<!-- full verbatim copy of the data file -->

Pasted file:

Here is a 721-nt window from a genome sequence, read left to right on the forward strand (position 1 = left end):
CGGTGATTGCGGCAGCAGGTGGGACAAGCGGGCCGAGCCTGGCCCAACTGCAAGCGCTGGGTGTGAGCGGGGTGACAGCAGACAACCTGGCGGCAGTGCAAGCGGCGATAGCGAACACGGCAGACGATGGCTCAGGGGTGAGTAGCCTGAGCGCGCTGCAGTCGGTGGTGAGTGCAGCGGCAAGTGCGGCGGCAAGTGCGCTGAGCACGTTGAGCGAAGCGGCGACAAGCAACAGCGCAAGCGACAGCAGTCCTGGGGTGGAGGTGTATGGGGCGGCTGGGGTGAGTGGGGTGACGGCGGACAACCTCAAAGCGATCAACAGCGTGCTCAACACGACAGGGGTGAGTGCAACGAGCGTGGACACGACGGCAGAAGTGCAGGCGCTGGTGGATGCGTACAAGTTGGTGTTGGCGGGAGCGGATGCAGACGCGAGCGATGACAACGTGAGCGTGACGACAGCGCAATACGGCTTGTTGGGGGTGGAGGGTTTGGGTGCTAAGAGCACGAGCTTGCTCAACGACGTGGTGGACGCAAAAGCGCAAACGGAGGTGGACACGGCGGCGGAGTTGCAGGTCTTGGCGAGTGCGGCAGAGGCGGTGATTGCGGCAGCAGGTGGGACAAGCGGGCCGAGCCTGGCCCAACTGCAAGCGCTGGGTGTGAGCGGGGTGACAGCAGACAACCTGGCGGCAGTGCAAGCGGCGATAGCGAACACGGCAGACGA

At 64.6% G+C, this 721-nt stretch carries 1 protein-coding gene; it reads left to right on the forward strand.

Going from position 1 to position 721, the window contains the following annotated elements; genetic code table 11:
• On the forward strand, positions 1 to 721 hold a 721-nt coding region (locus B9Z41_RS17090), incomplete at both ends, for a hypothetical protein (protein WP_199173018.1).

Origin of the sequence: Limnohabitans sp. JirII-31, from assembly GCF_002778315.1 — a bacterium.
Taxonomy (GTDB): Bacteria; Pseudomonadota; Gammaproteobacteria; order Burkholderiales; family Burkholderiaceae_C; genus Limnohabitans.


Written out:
Here is a 721-nt window from a genome sequence, read left to right on the forward strand (position 1 = left end):
CGGTGATTGCGGCAGCAGGTGGGACAAGCGGGCCGAGCCTGGCCCAACTGCAAGCGCTGGGTGTGAGCGGGGTGACAGCAGACAACCTGGCGGCAGTGCAAGCGGCGATAGCGAACACGGCAGACGATGGCTCAGGGGTGAGTAGCCTGAGCGCGCTGCAGTCGGTGGTGAGTGCAGCGGCAAGTGCGGCGGCAAGTGCGCTGAGCACGTTGAGCGAAGCGGCGACAAGCAACAGCGCAAGCGACAGCAGTCCTGGGGTGGAGGTGTATGGGGCGGCTGGGGTGAGTGGGGTGACGGCGGACAACCTCAAAGCGATCAACAGCGTGCTCAACACGACAGGGGTGAGTGCAACGAGCGTGGACACGACGGCAGAAGTGCAGGCGCTGGTGGATGCGTACAAGTTGGTGTTGGCGGGAGCGGATGCAGACGCGAGCGATGACAACGTGAGCGTGACGACAGCGCAATACGGCTTGTTGGGGGTGGAGGGTTTGGGTGCTAAGAGCACGAGCTTGCTCAACGACGTGGTGGACGCAAAAGCGCAAACGGAGGTGGACACGGCGGCGGAGTTGCAGGTCTTGGCGAGTGCGGCAGAGGCGGTGATTGCGGCAGCAGGTGGGACAAGCGGGCCGAGCCTGGCCCAACTGCAAGCGCTGGGTGTGAGCGGGGTGACAGCAGACAACCTGGCGGCAGTGCAAGCGGCGATAGCGAACACGGCAGACGA

At 64.6% G+C, this 721-nt stretch carries 1 protein-coding gene; it reads left to right on the forward strand.

Going from position 1 to position 721, the window contains the following annotated elements; genetic code table 11:
• On the forward strand, positions 1 to 721 hold a 721-nt coding region (locus B9Z41_RS17090), incomplete at both ends, for a hypothetical protein (protein WP_199173018.1).

Origin of the sequence: Limnohabitans sp. JirII-31, from assembly GCF_002778315.1 — a bacterium.
Taxonomy (GTDB): Bacteria; Pseudomonadota; Gammaproteobacteria; order Burkholderiales; family Burkholderiaceae_C; genus Limnohabitans.